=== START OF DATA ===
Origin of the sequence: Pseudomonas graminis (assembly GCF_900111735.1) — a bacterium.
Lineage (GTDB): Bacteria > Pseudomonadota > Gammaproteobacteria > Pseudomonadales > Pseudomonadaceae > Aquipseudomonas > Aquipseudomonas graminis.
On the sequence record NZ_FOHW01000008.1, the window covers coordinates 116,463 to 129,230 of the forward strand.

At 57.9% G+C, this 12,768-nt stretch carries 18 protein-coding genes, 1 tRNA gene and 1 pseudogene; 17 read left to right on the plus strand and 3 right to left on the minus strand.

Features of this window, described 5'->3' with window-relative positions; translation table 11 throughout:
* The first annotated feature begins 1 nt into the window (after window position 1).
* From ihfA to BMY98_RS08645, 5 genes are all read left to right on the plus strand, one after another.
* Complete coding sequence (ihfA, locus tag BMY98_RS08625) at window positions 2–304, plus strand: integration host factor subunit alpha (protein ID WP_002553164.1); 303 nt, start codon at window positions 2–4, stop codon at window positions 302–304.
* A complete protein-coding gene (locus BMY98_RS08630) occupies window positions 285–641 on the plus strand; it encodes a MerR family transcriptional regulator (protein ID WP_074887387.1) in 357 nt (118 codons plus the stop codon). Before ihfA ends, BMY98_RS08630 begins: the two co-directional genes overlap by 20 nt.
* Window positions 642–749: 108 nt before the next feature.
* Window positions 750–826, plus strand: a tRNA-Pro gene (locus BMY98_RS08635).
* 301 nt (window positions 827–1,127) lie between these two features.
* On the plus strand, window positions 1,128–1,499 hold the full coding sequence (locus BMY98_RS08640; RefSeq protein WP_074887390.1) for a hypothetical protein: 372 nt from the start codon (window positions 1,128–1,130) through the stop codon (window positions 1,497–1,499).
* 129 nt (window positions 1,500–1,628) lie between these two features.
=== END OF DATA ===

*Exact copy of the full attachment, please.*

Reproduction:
Origin of the sequence: Pseudomonas graminis (assembly GCF_900111735.1) — a bacterium.
Lineage (GTDB): Bacteria > Pseudomonadota > Gammaproteobacteria > Pseudomonadales > Pseudomonadaceae > Aquipseudomonas > Aquipseudomonas graminis.
On the sequence record NZ_FOHW01000008.1, the window covers coordinates 116,463 to 129,230 of the forward strand.

At 57.9% G+C, this 12,768-nt stretch carries 18 protein-coding genes, 1 tRNA gene and 1 pseudogene; 17 read left to right on the plus strand and 3 right to left on the minus strand.

Features of this window, described 5'->3' with window-relative positions; translation table 11 throughout:
* The first annotated feature begins 1 nt into the window (after window position 1).
* From ihfA to BMY98_RS08645, 5 genes are all read left to right on the plus strand, one after another.
* Complete coding sequence (ihfA, locus tag BMY98_RS08625) at window positions 2–304, plus strand: integration host factor subunit alpha (protein ID WP_002553164.1); 303 nt, start codon at window positions 2–4, stop codon at window positions 302–304.
* A complete protein-coding gene (locus BMY98_RS08630) occupies window positions 285–641 on the plus strand; it encodes a MerR family transcriptional regulator (protein ID WP_074887387.1) in 357 nt (118 codons plus the stop codon). Before ihfA ends, BMY98_RS08630 begins: the two co-directional genes overlap by 20 nt.
* Window positions 642–749: 108 nt before the next feature.
* Window positions 750–826, plus strand: a tRNA-Pro gene (locus BMY98_RS08635).
* 301 nt (window positions 827–1,127) lie between these two features.
* On the plus strand, window positions 1,128–1,499 hold the full coding sequence (locus BMY98_RS08640; RefSeq protein WP_074887390.1) for a hypothetical protein: 372 nt from the start codon (window positions 1,128–1,130) through the stop codon (window positions 1,497–1,499).
* 129 nt (window positions 1,500–1,628) lie between these two features.